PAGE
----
Kyle Baker has established himself as a modern renaissance man of comics. As an Eisner and Harvey Award-winning writer and illustrator, Baker has worked on iconic DC and Marvel characters without ever losing the indie cred he earned with such graphic novels as Why I Hate Saturn and You Are Here. Now, Baker brings his sense of humor and of outrage together in a biting satire about the state of the United States military, Special Forces. Baker briefly spoke with CBR about the six-issue miniseries.
First and foremost, this book is about teenage hot-bodies blowing shit up," Kyle Baker told CBR News. "All the best comic books are about fights and teenage angst. You want messages, buy a phone. This story is more about teenagers growing up in the 21st century. A world where kids post suicide manifestos on YouTube before shooting up their school with easily obtained automatic weapons. A world where the hot underground drugs are Adderall and Xanax. You can't make this stuff up.
Special Forces is a comedy based primarily on recent news stories about armed forces recruiting scandals. The military is so desperate for troops right now that they're letting almost anyone in, said Baker. The main ['Special Forces'] characters are criminally violent girl, an autistic boy, a crooked recruiter, a 'don't ask, don't tell,' and an obese guy. There's a black guy, but everybody knows the black guy always dies first.
"They all go to Iraq to battle terrorism. It's a story about how young Americans from different cultural backgrounds confront their individual character flaws and become better people by uniting toward the higher purpose of bringing freedom and democracy to the oppressed savages of Iraq. This miracle is accomplished without the aid of armor or clean water. Also, about one million people get killed. Lots of explosions and gunfights.
Baker mentioned a specific news story that particularly inspired the series. Last year, the Army recruited two autistic kids and tried to send them to fight in Iraq, Baker explained, referring to the case of Jared Guinther, who was diagnosed as autistic at the age of three and at the age of eighteen was allowed to enlist in the United States military with an eye toward the position of cavalry scout, one of the most dangerous assignments. Guinther was released from his commitment when his family protested the enlistment and the recruiter's refusal to accept his medical records. The recruiters involved are now being investigated.
It's in the newspaper every day, said Baker when asked about research for the project. About ten pages after the Lindsay Lohan and Anna Nicole stories.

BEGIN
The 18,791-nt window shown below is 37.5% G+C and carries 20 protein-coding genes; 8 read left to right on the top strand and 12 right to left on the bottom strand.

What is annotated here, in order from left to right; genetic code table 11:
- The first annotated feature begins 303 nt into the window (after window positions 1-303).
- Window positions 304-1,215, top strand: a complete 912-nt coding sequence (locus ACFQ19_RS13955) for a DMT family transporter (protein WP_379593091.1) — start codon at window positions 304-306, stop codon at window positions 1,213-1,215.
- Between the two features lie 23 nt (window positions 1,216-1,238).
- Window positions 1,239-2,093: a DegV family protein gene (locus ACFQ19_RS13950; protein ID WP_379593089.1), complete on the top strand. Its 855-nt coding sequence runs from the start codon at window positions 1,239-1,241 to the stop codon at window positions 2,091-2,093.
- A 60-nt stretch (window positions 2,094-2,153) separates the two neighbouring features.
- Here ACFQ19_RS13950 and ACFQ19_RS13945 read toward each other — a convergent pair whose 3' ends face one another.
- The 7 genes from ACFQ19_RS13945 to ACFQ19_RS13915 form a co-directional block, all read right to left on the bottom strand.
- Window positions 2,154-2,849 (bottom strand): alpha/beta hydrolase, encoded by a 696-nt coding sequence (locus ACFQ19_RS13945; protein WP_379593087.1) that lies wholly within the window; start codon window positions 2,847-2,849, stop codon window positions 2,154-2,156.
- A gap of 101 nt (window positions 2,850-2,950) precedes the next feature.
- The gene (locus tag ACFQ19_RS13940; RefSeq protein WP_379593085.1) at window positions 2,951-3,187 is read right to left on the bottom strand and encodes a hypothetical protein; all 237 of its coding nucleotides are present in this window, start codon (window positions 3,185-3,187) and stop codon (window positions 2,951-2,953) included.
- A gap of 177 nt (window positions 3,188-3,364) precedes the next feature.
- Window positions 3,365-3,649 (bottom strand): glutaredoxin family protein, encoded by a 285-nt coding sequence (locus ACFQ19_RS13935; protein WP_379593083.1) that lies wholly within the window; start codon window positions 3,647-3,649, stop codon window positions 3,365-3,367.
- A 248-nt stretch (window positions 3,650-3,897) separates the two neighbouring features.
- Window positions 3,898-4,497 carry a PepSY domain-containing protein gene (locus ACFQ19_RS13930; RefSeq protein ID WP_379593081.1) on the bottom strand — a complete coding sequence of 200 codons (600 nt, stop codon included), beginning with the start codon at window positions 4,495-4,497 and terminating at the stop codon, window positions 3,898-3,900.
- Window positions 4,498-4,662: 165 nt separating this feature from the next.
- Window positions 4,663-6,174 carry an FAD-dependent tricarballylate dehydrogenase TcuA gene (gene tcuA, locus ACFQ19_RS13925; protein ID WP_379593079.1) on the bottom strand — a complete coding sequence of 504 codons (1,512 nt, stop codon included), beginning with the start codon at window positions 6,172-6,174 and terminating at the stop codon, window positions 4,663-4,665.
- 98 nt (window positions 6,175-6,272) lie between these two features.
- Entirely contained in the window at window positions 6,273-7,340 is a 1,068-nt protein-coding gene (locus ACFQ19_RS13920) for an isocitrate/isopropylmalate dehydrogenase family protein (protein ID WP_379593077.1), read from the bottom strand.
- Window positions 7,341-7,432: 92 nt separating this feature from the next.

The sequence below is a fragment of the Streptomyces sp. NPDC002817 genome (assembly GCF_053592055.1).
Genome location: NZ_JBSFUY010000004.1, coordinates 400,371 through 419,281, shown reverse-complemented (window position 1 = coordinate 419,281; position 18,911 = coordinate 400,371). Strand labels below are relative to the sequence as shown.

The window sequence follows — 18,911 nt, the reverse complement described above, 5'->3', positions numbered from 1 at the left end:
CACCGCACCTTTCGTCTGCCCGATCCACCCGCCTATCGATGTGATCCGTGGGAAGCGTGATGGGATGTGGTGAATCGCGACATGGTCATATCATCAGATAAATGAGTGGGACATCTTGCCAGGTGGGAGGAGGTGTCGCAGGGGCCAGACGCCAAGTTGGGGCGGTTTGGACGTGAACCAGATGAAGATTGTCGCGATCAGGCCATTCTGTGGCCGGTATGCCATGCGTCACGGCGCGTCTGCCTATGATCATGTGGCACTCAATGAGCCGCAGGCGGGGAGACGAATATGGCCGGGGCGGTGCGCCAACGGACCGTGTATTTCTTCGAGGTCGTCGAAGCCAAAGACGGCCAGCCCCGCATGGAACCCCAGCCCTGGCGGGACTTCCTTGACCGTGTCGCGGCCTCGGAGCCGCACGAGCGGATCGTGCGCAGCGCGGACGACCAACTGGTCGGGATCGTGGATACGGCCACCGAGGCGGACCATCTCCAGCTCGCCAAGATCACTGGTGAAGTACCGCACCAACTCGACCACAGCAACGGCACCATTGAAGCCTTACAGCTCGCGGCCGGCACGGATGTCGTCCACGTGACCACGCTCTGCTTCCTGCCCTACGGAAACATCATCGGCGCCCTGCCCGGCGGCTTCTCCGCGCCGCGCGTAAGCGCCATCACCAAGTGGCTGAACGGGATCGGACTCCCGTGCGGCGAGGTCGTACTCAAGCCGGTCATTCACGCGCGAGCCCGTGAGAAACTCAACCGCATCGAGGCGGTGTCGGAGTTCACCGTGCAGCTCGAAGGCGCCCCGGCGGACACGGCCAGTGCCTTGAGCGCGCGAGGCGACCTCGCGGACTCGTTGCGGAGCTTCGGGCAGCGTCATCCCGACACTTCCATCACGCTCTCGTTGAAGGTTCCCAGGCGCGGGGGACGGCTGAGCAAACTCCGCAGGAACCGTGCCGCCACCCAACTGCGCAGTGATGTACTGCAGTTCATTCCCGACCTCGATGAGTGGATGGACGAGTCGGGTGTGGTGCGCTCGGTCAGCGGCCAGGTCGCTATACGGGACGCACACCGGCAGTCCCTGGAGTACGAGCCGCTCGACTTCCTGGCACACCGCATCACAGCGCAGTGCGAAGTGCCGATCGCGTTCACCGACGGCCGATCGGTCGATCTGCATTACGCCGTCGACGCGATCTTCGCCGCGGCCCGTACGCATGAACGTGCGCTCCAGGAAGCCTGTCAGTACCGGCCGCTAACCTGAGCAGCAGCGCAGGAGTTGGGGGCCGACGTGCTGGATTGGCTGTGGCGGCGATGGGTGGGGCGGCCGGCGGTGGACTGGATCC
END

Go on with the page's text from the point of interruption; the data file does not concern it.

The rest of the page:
On the surface, the irreverent tone and military setting of "Special Forces" may put readers in the mind of such films as M*A*S*H or Stripes. Baker agrees, It's exactly like those two films, also 'Dr. Strangelove,' and 'Catch-22.' Every generation needs their war comedy.
While recognized for his creative innovation, Baker chose to go in a more familiar direction, artistically, when it comes to Special Forces.
My new creative innovation is to draw it in the old style I used on Marvel Comics in the '80's, said Baker. It'll look a lot like 'Why I Hate Saturn' and 'The Shadow.'
A political satire such as Special Forces is likely to draw attention from quarters outside comics, and indeed it has. Baker's even had inquiries from the film industry. What he hasn't heard from is the United States Government itself. Said Baker, I hope the military knows they have bigger problems than cartoons.
Special Forces is one of Baker's first projects to be published by Image Comics. After having operated Kyle Baker Publishing for the previous two years, I was spending all my time at the Post Office, Baler explained. I didn't realize that publishing involves making lots of packages and invoicing and purchase orders. If a book is successful, you will have to make hundreds of little packages, invoices, and [post office] visits. It was taking time away from the cartooning. Image is run by cartoonists --good ones-- and I don't get into arguments about format."
Beyond Special Forces, Baker has much in the pipeline, both from Image and elsewhere. Two more 'Bakers; books, said Baker, referring to the comedic graphic novels based on his family life, and the long-awaited 'Important Literary Journal,'" being Baker's upcoming parody of high-art comics. I'm doing a lot of animation, which can be seen at kylebaker.com. Inexplicably, I'm making income on the website, so I'm putting more energy into it.
Special Forces hits the stands August 22, 2007.
Now discuss this story in CBR's Image Comics forum.